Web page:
Read numbers 789, and 10 on the list.

The U.S. Small Business Administration (SBA) recently issued an interim final rule “adjusting the monetary-based industry size standards (i.e., receipts- and assets-based) for inflation that has occurred since the last adjustment in 2014.”

According to the SBA, “[a] number of businesses may have lost small business eligibility for Federal assistance under SBA’s monetary-based industry size standards simply because of inflation-led revenue growth that has occurred since the 2014 adjustment.” This interim final rule—which will take effect on August 19, 2019—“aims to reinstate those firms’ small business eligibility for Federal assistance.”

The following table, which is set forth in the interim final rule, “summarizes the results of the inflation adjustment for 16 different receipts-based size standard levels, ranging from $0.75 million to $38.5 million, as well as one assets-based size standard of $550 million.”

Table 1 - Inflation Adjustment to Monetary-Based Size Standards
Table 1 – Inflation Adjustment to Monetary-Based Size Standards / Federal Register / Vol. 84, No. 138 / Thursday, July 18, 2019 / Rules and Regulations pg. 34263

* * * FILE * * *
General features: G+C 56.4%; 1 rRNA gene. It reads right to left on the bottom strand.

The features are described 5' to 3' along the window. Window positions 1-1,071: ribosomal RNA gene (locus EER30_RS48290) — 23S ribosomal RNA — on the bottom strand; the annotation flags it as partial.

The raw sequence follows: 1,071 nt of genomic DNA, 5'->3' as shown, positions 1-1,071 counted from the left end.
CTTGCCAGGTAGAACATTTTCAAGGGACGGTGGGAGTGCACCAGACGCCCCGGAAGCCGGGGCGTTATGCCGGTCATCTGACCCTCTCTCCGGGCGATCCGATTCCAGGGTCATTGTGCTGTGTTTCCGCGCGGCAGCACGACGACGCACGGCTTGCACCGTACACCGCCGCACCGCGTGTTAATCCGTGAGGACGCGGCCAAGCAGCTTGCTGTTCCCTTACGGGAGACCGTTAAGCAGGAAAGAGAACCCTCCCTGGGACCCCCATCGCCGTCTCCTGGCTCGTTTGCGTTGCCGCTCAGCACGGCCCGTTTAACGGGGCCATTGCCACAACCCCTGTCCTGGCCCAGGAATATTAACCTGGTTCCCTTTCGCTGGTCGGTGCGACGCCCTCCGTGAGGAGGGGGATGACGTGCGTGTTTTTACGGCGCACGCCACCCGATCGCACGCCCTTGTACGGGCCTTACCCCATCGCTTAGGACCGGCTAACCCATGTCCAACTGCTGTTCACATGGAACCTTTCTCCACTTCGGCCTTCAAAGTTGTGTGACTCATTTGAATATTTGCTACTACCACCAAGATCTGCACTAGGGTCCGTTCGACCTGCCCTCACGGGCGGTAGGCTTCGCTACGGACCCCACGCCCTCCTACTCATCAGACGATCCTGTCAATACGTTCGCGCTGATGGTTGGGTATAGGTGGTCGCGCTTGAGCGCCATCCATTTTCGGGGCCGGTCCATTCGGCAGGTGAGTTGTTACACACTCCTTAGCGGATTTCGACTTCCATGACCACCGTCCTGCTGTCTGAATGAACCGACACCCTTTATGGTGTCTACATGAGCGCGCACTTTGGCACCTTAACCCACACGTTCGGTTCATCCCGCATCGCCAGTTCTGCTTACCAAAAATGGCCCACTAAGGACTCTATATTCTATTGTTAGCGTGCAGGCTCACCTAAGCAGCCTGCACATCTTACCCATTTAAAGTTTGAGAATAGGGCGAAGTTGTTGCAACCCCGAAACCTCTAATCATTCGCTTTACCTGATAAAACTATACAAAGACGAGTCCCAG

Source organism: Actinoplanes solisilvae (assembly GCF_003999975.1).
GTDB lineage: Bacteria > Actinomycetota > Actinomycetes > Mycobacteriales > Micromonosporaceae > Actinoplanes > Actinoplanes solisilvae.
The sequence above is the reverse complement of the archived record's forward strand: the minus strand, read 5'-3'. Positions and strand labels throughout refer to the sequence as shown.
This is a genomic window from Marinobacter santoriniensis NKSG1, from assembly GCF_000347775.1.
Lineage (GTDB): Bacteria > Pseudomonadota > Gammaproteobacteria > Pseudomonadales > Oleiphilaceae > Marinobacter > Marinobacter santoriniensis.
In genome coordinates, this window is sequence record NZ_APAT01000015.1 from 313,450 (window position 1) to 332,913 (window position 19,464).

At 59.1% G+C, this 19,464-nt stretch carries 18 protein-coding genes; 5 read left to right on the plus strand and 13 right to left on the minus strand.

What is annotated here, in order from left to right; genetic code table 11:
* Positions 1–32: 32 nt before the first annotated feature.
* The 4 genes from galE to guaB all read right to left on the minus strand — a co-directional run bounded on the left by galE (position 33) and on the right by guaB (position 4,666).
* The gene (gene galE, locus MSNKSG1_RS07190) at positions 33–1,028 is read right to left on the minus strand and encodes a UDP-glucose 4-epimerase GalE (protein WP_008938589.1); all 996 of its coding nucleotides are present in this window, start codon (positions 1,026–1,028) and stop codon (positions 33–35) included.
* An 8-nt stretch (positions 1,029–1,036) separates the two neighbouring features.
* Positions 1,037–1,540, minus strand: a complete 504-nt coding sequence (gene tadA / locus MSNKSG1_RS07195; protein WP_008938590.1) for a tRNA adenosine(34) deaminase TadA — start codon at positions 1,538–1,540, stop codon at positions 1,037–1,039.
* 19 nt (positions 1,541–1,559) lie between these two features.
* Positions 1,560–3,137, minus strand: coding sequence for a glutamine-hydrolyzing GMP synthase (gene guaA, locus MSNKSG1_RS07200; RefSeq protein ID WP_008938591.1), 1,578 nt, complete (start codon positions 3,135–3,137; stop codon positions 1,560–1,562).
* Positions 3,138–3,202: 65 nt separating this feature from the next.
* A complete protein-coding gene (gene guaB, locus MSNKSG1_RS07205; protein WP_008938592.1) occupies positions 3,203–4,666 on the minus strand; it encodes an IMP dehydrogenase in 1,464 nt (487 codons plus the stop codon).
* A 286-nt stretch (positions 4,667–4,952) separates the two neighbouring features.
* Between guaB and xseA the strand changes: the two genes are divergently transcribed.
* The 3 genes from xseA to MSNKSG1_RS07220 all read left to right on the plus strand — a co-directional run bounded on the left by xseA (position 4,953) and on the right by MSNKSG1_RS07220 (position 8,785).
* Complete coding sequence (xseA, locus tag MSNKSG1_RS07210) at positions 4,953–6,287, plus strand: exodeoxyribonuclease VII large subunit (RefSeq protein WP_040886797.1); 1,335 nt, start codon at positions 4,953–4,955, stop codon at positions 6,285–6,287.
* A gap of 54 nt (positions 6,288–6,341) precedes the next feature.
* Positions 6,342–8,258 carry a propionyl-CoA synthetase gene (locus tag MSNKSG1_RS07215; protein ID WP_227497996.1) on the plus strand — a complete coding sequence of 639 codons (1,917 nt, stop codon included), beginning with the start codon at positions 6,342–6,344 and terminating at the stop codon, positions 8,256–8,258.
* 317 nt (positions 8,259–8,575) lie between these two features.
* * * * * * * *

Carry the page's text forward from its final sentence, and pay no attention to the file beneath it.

Notably, the adjustment for inflation “applies to all monetary-based industry size standards, including the $750,000 receipts-based size standard for agricultural industries, which was previously set by statute.”

While the interim final rule will take effect on August 19, 2019, the SBA has stated that it will accept comments on the rule until September 16, 2019.

If you have any questions about this noteworthy development, please do not hesitate to contact Aron Beezley.

This post is a continuation of the 10 most horrible, terrible, no good, “bang your head against the door” mistakes that I have seen lawyers make before, during and after mediations in which I was the mediator. As stated in previous posts, it takes more than throwing together a mediation statement at the last second and showing up at the mediation. Doing it right requires the same kind of due diligence and work that goes into preparing for a key deposition or even trial. Great “mediation” lawyering is essential and is the best way to get to an acceptable deal.

Number 7: Not Doing Your Homework